Back in 2015 the gaming world was shocked by the departure of director Hideo Kojima from Konami. He has since been on a tour of all the former studios he used to work with on a mission to amass as much knowledge as possible, regarding what makes a game good. Now with his very own production studio aptly named Kojima Productions, he is on the brink of their first ever release. Death Stranding was announced as far back as E3 in 2016 and has since built up quite a large amount of hype and expectation. This is mostly down to being accredited to a Hideo Kojima game but also because of the concept of the game, which we will explore more in this review.
The first major talking point of Death Stranding was the cast of regular faces that were announced to be characters in the game. The main character is played by Norman Reedus, known for starring as Daryl Dixon in the AMC series The Walking Dead. Alongside Reedus are the likes of Mads Mikkelsen, Lea Seydoux and Troy Baker amongst others. There is also quite a few cameo appearances from various celebrities throughout the game which some people may find questionable but they bring a familiarity to an otherwise confusing and sometimes downright bonkers story.
At the start of the game, we find the main character named Sam Porter-Bridges in a world that quite literally has turned upside down. Sam is a “porter” and his job is to bring deliveries from one destination to another. Sounds simple right? Not so much when the world that Sam inhabits has an alter dimensional side that allows “spirits” that go by the name of BT’s walk amongst the human population. These BT’s are invisible to the human eye but scientists have found a way for humans to sense them. This is where the game starts to get a bit far out there.
BB’s are actually kind of human baby’s that are synced to people in the game to act as a form of radar. They react to the presence of the BT’s and let the wearers know they may be in danger by the way of a shoulder mounted light. This light twitches and flickers when you are nearby a BT, and this can genuinely be frightening, which adds to the layers of suspense the game builds so well.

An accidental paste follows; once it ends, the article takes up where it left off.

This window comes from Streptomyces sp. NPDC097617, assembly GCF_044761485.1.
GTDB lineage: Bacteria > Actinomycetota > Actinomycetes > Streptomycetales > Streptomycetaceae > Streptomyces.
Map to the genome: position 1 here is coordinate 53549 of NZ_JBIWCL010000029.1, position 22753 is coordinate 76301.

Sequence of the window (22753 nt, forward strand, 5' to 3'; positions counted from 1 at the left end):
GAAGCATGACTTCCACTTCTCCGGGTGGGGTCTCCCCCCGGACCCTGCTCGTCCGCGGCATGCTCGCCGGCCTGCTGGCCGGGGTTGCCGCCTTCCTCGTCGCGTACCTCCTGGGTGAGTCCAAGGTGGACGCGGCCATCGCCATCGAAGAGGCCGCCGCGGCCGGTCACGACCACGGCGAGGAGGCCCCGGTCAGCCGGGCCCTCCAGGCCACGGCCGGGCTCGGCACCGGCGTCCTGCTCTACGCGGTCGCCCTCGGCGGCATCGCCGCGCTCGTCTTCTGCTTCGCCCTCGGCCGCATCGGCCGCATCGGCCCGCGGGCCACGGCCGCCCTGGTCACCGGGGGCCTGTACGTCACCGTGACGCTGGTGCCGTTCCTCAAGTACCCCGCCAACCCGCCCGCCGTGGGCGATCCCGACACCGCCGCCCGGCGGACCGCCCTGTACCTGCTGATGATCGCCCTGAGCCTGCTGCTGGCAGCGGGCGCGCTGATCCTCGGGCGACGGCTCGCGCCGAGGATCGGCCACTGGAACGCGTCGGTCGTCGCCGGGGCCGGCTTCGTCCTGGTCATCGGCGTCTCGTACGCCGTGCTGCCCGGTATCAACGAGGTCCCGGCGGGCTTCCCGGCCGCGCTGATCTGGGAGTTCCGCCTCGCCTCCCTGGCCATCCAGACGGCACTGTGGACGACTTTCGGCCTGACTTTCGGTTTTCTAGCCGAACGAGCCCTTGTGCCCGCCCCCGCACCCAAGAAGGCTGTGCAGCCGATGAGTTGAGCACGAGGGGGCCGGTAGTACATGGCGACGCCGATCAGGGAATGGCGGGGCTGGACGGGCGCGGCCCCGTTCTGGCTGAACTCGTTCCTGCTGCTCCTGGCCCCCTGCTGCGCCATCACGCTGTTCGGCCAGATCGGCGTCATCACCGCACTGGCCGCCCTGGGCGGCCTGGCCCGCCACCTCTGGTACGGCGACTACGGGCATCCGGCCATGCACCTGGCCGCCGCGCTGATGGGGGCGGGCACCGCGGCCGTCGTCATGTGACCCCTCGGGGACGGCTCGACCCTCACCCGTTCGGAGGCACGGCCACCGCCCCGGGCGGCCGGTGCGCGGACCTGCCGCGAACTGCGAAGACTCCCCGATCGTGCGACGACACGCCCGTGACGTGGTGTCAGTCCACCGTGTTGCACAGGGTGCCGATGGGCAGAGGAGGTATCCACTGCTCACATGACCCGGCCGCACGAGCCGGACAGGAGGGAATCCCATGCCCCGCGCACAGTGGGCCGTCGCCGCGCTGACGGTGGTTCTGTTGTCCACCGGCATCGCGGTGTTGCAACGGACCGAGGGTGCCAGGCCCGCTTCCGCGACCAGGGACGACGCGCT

After quite a lengthy intro that will have you scratching your head to say the least, we find out what exactly we will have to do during the game. It’s mainly trying to reconnect America to its former glory. By reconnect I mean that in the years prior to the game setting, America was nearly wiped out. Since then it has been a number of disbanded communities fighting for survival. The newly formed government is working from coast to coast getting these communities to enroll in a united America once again.
The gameplay in Death Stranding is as unique as its story, with a strong emphasis on physics and how your character reacts to the world around him. This is most evident when carrying cargo around this massive open world. Being a porter you will have to carry various items, be it on your back,arms,legs or hands. How you distribute this weight on Sam will impact how he moves and how prone he is to falling over. It seems to be a constant battle keeping him upright but what this does is makes you feel more involved in the journey, more so than simply walking from A to B.